According to a recent @ILSoyAdvisor Twitter poll, over half (56%) of the respondents indicated that they always spray fungicide on their beans.

Another 27% responded that they “sometimes spray” based on disease pressure. Many of these growers have discovered what university research generally shows: A well-timed fungicide application will normally result in a positive ROI by protecting the yield potential of a soybean field.

University studies consistently show an average yield increase from fungicide application of 2.5 bushels or greater. Obviously, the yield response will generally be larger in fields with heavy fungal disease pressure. The response may also be higher in varieties that are susceptible to diseases such as Frogeye Leaf Spot, Cercospora or Septoria. However, it is important to note that even in the absence of fungal disease, we often see a yield response due to fungicides relieving plant stress. This stress mitigation helps the plants retain more blooms and pods that they might have otherwise aborted.

Although some fungicides have both curative (the ability to stop an infection from progressing) and preventative activity, remember that any damage that has already been done cannot be undone. Therefore, it is generally best to apply before symptoms appear. If not applying foliar fungicide to all your soybean acres, prioritize fields that have a history of fungal disease, susceptible varieties, or conditions favorable to disease development.

The optimal time to apply foliar fungicide to beans is from the R3 to R5 growth stages. As discussed in my previous blog, these stages are critical to determining final yield since the plant is filling out pods.  Flowering has been completed or reduced to a minimum at this point, thus there is no opportunity to add pods. Anything that can be done to keep the plants healthy during this time period will help protect the final yield potential of the field.

The exception to this timing recommendation is in areas where white mold is expected to be a problem.  White mold infects the stems through the flowers, so the best way to protect against this pathogen is with a fungicide application at R1. Fungicides are most effective at limiting the impact of white mold when used preventatively; results are inconsistent when applying after symptoms have appeared. In very high-pressure areas or with highly susceptible soybean varieties, a second application at R3 may be beneficial.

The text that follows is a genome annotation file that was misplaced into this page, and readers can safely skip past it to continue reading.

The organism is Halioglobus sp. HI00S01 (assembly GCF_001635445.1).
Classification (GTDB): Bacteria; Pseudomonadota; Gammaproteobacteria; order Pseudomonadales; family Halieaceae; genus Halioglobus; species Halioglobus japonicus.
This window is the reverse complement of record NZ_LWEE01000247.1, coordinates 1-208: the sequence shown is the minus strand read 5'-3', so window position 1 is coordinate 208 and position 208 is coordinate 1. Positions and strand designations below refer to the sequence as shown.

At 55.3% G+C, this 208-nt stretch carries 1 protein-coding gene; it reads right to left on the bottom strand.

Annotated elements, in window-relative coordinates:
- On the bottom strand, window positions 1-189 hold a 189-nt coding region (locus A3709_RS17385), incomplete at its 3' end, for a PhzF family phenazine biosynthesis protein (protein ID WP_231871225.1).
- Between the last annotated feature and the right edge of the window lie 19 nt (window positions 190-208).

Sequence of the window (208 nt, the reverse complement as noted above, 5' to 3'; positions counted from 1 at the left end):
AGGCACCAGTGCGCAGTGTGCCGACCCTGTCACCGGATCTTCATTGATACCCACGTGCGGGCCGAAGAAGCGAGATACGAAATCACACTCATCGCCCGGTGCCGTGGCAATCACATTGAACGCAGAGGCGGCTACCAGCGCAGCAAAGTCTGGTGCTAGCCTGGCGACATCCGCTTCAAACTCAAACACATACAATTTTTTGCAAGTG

One thing to keep in mind is that foliar fungicides will not help with control or prevention of soil-borne early-onset diseases such as SDS or Phytophthora. Fungicides are also not effective against bacterial infections. Fungicides are very effective tools, but we shouldn’t expect them to do something that they aren’t capable of.

A final consideration when making fungicide application decisions is that the stems of soybeans in sprayed fields will often stay greener longer into the fall. Some growers don’t like seeing green stems at harvest time, but it’s important to remember that green stems later in the season are indicative of healthy plants. When a plant hangs on and continues to push nutrients into the seeds, we see a greater probability that we will maximize the yield of the field.

Growers have tough decisions to make throughout the year. Many factors influence the final yield of each field, and many of these factors are out of the farmer’s control. The decision to apply a well-timed foliar fungicide is one that can increase the bottom line in many cases.

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About the Author: Jason Carr

Former Soy Envoy and current soybean technical product manager with Bayer Crop Science, Jason Carr evaluates new soybean germplasm and assists independent licensees with identifying varieties that fit their operations. Previously, he led agronomic research projects with corn and soybeans focused on creating tailored solutions for growers. Prior to that, he spent a decade in soybean breeding with Monsanto and led a team developing numerous commercially successful varieties in RM groups 2 and 3. Carr holds a master’s in molecular genetics and a bachelor’s in natural resources and environmental sciences from the University of Illinois.